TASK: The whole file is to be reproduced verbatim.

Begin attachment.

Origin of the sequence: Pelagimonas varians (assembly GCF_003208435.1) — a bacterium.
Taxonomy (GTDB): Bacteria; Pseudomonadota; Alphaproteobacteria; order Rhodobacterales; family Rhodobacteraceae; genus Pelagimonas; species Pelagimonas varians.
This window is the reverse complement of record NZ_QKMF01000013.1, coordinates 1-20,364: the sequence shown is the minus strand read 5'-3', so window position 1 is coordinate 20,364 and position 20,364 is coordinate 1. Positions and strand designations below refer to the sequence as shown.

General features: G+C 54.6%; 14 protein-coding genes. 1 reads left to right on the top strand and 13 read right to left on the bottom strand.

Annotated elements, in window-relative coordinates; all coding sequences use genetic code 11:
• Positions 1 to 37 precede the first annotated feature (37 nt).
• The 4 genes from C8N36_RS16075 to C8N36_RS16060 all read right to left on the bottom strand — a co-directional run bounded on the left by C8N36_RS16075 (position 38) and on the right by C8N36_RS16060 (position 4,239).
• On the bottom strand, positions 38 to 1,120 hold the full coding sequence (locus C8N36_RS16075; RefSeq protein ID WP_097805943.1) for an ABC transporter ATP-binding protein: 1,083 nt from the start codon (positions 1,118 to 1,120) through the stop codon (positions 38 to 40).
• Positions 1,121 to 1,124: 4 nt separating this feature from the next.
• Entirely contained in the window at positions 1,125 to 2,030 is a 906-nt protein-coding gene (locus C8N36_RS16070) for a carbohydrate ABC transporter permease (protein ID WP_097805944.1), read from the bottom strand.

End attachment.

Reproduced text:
Origin of the sequence: Pelagimonas varians (assembly GCF_003208435.1) — a bacterium.
Taxonomy (GTDB): Bacteria; Pseudomonadota; Alphaproteobacteria; order Rhodobacterales; family Rhodobacteraceae; genus Pelagimonas; species Pelagimonas varians.
This window is the reverse complement of record NZ_QKMF01000013.1, coordinates 1-20,364: the sequence shown is the minus strand read 5'-3', so window position 1 is coordinate 20,364 and position 20,364 is coordinate 1. Positions and strand designations below refer to the sequence as shown.

General features: G+C 54.6%; 14 protein-coding genes. 1 reads left to right on the top strand and 13 read right to left on the bottom strand.

Annotated elements, in window-relative coordinates; all coding sequences use genetic code 11:
• Positions 1 to 37 precede the first annotated feature (37 nt).
• The 4 genes from C8N36_RS16075 to C8N36_RS16060 all read right to left on the bottom strand — a co-directional run bounded on the left by C8N36_RS16075 (position 38) and on the right by C8N36_RS16060 (position 4,239).
• On the bottom strand, positions 38 to 1,120 hold the full coding sequence (locus C8N36_RS16075; RefSeq protein ID WP_097805943.1) for an ABC transporter ATP-binding protein: 1,083 nt from the start codon (positions 1,118 to 1,120) through the stop codon (positions 38 to 40).
• Positions 1,121 to 1,124: 4 nt separating this feature from the next.
• Entirely contained in the window at positions 1,125 to 2,030 is a 906-nt protein-coding gene (locus C8N36_RS16070) for a carbohydrate ABC transporter permease (protein ID WP_097805944.1), read from the bottom strand.